It was easiest to say the Auracel wasn’t sitting right. In theory, sharing your burdens should make them lighter. But in practice, I hate watching it register on Jacob’s face when he catches me in a Camp Hell flashback.
The train chugged through some Mardi Gras section that looked like a cartoonist’s vision of pre-Katrina New Orleans, and then a stand of palm-looking trees that had absolutely no business growing in the suburbs of Chicago. Jacob pulled me closer and nuzzled my hair.
“Next time we both get a day off at the same time, you pick. Anything you want to do.”
I leaned into him. It felt risky, like someone might pop out of the fake woodwork screaming for his autograph, the famous Jacob Marks, dar-ling of the local media—and there he’d be, rubbing up against some guy. But people you see on TV look different in person. Over the airwaves, they’re taller, tanner, younger, and more coiffed. And people were accustomed to seeing Jacob in a suit instead of a sloppy, faded T-shirt and cargo shorts. He’d grown his hair out maybe an inch, and while it had started its day immaculately combed, the whirling and scrambling and whipping around and splashing had left it no better off than mine—and given the relative failure of my most recent haircut, that was saying a lot. For today, at least, Jacob was just a regular guy.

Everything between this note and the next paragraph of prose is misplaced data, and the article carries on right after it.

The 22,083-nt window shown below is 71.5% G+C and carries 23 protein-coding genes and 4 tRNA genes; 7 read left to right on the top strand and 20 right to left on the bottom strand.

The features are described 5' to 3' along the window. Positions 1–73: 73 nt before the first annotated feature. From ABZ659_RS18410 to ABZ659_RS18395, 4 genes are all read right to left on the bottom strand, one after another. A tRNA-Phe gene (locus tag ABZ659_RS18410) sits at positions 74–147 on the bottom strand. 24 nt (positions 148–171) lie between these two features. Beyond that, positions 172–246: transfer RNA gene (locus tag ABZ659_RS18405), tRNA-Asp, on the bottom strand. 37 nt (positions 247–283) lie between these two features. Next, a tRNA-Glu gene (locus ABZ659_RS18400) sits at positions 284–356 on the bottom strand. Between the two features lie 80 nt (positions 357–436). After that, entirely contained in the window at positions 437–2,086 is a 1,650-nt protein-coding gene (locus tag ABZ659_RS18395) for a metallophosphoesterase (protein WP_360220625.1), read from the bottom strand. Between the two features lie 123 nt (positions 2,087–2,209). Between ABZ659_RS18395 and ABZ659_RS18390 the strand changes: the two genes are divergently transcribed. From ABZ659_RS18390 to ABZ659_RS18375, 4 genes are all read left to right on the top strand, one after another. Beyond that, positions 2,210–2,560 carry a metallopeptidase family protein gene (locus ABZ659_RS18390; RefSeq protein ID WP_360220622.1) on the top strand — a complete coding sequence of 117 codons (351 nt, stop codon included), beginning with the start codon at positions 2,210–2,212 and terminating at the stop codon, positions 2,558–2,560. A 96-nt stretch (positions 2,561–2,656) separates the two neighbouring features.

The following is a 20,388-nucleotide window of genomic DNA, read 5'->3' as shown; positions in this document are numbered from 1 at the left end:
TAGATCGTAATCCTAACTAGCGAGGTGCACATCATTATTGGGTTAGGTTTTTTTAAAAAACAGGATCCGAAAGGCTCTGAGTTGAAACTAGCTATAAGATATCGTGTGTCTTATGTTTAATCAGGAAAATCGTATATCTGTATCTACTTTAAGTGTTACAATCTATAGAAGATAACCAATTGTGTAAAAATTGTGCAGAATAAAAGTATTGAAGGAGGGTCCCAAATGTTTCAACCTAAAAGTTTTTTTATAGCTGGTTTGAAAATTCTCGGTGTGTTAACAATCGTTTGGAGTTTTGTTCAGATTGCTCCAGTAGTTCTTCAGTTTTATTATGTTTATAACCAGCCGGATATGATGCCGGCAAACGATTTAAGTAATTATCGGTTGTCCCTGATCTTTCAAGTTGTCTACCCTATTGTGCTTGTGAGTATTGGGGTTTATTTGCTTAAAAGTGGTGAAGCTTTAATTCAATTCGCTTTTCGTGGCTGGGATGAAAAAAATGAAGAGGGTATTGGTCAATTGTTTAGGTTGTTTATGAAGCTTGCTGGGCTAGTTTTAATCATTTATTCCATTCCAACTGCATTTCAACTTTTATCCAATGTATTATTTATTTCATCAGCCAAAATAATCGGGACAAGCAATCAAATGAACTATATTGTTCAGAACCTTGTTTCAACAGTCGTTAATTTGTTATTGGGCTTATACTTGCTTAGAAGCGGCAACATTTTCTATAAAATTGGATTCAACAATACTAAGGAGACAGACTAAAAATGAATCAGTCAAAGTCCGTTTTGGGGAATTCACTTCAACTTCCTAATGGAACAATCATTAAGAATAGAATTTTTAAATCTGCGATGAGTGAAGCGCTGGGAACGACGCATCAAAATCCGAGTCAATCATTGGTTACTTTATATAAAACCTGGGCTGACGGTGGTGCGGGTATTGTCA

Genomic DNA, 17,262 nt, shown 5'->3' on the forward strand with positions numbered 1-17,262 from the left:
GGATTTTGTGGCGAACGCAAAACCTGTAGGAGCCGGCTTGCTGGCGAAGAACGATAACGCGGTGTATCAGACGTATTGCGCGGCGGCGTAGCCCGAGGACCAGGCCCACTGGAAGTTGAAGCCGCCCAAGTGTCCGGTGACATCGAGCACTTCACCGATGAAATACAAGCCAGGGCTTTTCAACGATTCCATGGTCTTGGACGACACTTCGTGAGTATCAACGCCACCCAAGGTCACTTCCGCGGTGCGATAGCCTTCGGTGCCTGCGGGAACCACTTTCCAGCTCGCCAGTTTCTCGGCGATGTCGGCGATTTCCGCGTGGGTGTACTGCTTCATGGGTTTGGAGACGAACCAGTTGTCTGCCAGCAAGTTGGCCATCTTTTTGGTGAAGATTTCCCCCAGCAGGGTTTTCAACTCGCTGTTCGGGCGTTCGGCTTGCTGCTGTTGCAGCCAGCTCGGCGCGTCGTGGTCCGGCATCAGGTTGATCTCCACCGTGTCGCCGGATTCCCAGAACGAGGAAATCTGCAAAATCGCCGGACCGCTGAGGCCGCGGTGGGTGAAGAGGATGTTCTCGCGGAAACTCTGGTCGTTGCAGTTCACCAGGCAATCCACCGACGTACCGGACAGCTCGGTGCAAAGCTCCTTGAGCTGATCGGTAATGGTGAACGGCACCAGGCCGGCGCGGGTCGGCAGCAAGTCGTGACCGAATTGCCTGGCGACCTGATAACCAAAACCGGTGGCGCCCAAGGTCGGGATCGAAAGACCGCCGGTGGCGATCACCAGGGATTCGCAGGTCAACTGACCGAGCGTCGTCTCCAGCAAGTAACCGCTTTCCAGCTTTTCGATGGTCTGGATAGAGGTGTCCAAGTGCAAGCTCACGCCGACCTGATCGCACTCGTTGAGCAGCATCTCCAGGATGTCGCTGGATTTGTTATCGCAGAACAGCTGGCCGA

A hot as hell regular guy who was breathing in my ear, but a regular guy, nonetheless.
“You can be my slave for the day,” I suggested.
“Really?” he purred, directly into my ear. I’d been kidding—but maybe it wasn’t such a bad idea. “What’ll that entail? Feeding you?” His breath was warm on my cheek. “Bathing you? With my tongue?”